April 2, 2010

Non-accredited US Degrees; who are they good for?

As I thumb through major international magazines, I often come upon all these schools that advertise their long distance programs as well as on-campus programs for BAs, MAs and PhDs. They make it a point to convince the potential student that the degrees are legal and approved. And I keep seeing the ads over and over again everywhere I look. I have often wondered- since in the US, accreditation is such a big deal, where do they get the suckers to enroll in all these not-so-valuable educational curricula that are unaccredited?

Many of such schools also advertise on the Net and tout faces of their happy graduates-big smiles and testimonies on how good their programs are. Since I see these ads year after year, they must be attracting quite a few students. But who can they attract?

It is well known in the US that a non-accredited degree can be a time bomb. If you get a BA, MA or Ph D from a school that did not pass the rigorous accreditation requirements by special commissions that does that, your career can be put at risk and you can lose your job. If you try to work in the government sector or for respectful colleges in the US, Canada or the UK, they will not even let you near those places, and you will most probably never get a job there even if you are admitted for an interview.

However, that is not the case when you deal with a number of developing countries such as Thailand or Pakistan or even developed countries such as Japan. In many such countries, there is no American concept of ‘accreditation’, and, because the degrees are legal in the US, they add a great deal of prestige and job-finding power to their holders in those countries.

And I am not talking about degree mills. There are quite a few very good universities in the US that are approved and legal, but not accredited. They have good BA and MBA programs and fairly good teachers. Their fees are very low and that is very attractive to many overseas students who cannot afford a traditional US degree from a reputable school.

A Taiwanese student, who wants to be a manager at a private company in his country, will find such a degree a windfall. It shows that he now knows about business, can read and understand English and most importantly, that he studied at an American university. Hired!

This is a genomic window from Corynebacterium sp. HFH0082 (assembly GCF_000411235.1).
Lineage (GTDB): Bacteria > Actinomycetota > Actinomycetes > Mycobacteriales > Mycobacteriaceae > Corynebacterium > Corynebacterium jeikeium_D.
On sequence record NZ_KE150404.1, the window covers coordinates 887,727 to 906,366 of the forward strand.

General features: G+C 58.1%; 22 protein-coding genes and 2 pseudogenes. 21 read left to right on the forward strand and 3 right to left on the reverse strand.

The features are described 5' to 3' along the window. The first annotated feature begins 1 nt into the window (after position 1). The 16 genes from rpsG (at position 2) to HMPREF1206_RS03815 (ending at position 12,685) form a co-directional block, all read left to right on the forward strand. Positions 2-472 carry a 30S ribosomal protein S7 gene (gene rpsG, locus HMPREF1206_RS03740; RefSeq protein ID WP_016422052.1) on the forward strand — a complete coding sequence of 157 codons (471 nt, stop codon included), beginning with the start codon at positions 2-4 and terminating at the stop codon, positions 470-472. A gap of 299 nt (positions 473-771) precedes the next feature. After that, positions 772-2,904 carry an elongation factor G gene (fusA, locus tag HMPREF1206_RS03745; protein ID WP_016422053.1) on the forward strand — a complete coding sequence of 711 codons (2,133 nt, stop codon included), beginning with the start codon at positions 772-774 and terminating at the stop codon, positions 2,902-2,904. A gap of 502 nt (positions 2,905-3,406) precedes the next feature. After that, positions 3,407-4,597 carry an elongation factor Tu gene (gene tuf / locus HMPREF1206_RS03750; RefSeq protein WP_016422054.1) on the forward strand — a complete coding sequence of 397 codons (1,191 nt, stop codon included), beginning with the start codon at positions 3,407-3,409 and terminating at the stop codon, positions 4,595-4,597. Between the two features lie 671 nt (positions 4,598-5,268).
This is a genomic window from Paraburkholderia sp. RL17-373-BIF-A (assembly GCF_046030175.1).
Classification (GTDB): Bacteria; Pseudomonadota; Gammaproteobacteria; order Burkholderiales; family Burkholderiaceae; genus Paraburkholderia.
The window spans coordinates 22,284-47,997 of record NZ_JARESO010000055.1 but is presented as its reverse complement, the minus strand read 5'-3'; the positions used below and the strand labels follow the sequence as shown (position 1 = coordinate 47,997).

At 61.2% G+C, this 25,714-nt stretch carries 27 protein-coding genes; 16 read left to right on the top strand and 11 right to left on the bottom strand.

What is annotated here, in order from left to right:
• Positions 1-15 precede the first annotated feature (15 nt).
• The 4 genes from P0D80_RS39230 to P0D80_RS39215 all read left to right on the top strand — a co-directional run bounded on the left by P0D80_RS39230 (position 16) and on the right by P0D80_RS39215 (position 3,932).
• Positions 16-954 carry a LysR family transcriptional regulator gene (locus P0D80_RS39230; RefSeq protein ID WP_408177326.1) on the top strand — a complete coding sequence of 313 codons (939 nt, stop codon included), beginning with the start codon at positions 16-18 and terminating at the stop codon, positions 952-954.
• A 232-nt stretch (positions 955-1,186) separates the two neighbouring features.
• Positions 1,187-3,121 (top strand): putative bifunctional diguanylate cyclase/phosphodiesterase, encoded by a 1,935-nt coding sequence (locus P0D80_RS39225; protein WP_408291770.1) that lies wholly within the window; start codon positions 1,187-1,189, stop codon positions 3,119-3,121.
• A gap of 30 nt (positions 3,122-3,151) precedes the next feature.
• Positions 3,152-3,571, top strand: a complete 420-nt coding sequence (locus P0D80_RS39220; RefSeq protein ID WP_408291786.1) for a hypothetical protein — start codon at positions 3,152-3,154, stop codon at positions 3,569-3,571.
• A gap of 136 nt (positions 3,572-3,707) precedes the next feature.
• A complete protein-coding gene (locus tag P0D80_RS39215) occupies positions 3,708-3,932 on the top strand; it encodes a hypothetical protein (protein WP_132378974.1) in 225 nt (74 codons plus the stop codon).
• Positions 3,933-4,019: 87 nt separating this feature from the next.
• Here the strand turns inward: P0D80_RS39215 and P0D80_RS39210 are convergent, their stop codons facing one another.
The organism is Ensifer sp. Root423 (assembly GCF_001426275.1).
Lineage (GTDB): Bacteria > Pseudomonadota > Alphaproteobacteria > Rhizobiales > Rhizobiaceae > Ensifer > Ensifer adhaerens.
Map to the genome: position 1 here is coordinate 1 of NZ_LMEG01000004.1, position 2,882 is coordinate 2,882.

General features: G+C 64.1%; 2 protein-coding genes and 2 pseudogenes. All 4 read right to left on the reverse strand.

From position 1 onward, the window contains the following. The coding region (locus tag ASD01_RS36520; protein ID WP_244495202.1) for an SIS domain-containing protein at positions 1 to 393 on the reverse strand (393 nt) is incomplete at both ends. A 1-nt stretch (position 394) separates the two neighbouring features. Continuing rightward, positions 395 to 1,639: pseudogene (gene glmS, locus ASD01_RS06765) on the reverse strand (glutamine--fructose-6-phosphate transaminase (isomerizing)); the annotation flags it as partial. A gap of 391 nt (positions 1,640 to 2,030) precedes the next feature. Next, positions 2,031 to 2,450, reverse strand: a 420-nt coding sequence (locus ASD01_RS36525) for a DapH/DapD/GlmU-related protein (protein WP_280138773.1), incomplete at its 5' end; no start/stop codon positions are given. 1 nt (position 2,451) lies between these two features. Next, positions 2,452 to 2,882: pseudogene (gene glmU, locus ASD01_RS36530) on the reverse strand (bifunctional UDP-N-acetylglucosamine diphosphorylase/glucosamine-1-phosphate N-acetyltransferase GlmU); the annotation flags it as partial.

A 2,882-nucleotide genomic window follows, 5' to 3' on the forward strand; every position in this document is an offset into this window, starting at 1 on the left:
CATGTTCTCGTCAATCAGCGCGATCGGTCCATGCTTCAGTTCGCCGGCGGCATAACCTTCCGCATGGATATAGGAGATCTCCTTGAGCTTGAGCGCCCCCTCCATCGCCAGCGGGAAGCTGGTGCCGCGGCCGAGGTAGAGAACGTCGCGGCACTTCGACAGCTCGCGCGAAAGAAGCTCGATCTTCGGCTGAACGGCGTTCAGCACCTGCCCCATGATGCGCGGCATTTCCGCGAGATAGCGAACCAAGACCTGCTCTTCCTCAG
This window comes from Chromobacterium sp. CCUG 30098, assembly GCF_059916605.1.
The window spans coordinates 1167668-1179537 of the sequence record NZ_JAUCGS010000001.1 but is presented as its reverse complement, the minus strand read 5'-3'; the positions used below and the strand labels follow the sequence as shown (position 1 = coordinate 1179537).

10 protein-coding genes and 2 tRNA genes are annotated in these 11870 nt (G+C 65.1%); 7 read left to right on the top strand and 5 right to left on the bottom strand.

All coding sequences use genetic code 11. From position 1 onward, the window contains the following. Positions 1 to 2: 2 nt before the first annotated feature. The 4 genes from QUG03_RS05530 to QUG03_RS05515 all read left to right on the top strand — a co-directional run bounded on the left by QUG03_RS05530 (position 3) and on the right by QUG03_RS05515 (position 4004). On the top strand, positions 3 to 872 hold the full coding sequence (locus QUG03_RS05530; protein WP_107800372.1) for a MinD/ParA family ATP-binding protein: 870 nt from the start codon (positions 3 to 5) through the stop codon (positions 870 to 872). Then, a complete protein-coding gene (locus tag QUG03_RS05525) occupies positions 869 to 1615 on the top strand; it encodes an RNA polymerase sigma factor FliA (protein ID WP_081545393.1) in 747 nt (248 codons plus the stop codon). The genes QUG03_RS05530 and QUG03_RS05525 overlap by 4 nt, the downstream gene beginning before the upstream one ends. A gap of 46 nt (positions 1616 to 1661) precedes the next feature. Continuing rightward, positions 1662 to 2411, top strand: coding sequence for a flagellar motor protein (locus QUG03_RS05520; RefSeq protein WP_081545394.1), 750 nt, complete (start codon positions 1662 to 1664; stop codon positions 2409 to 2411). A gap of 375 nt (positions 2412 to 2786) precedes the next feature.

The same goes for PhD holders from some obscure Louisiana college which grants such doctorates. They are legal all right, but you cannot get a job with them at most places in the US. However, if you are a Thai citizen living in Bangkok and you apply for a job at a private, say, real estate company in Bangkok, you will often get a good position and your degree will be a big door opener in your society, in general. Thai society, that is. In the private sector, mostly.

Some Japanese and other non-English -speaking First-Worlders, who cannot afford to go to the US to study, also avail themselves of these $4000 diplomas. “I have a degree from the US” is a potent indicator of one’s competence. Accredited? What’s ‘accredited’?” Many people would not even know the meaning of the word. American college? Graduated? Speaks English? Welcome!

This way, while the graduates may not become professors at large public universities- these would require an attestation of the document by the US Embassy-, quite a few private companies will generally welcome these American-educated potential employees.

As you travel around the world, particularly the so-called Third World, and visit offices of many a manager there, you will see such degrees proudly displayed on the walls of their offices. Now you know where these schools get their students from.

Incidentally, while there, you will often see US movies playing at their movie theaters with American stars whom you may have never seen before. These are also “non-accredited” US movies by small-budget studios made specifically for the Third World market. Do not be surprised if your foreign friends start asking you about whether you like a certain actor and you have never even heard his name. They are about as famous in the US as those non-accredited American universities which have, nevertheless, managed to improve the lives of quite a few people. At a fraction of the cost.

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3 comments:

- Terrence said...

I used to work at one of those small budget studios and worked on a few such movies. I was surprised to see one a friend supervised on a big marquee in The Philippines in a major theatre. The same probably went straight to video in the US.

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You said absolutely right about the major international magazines.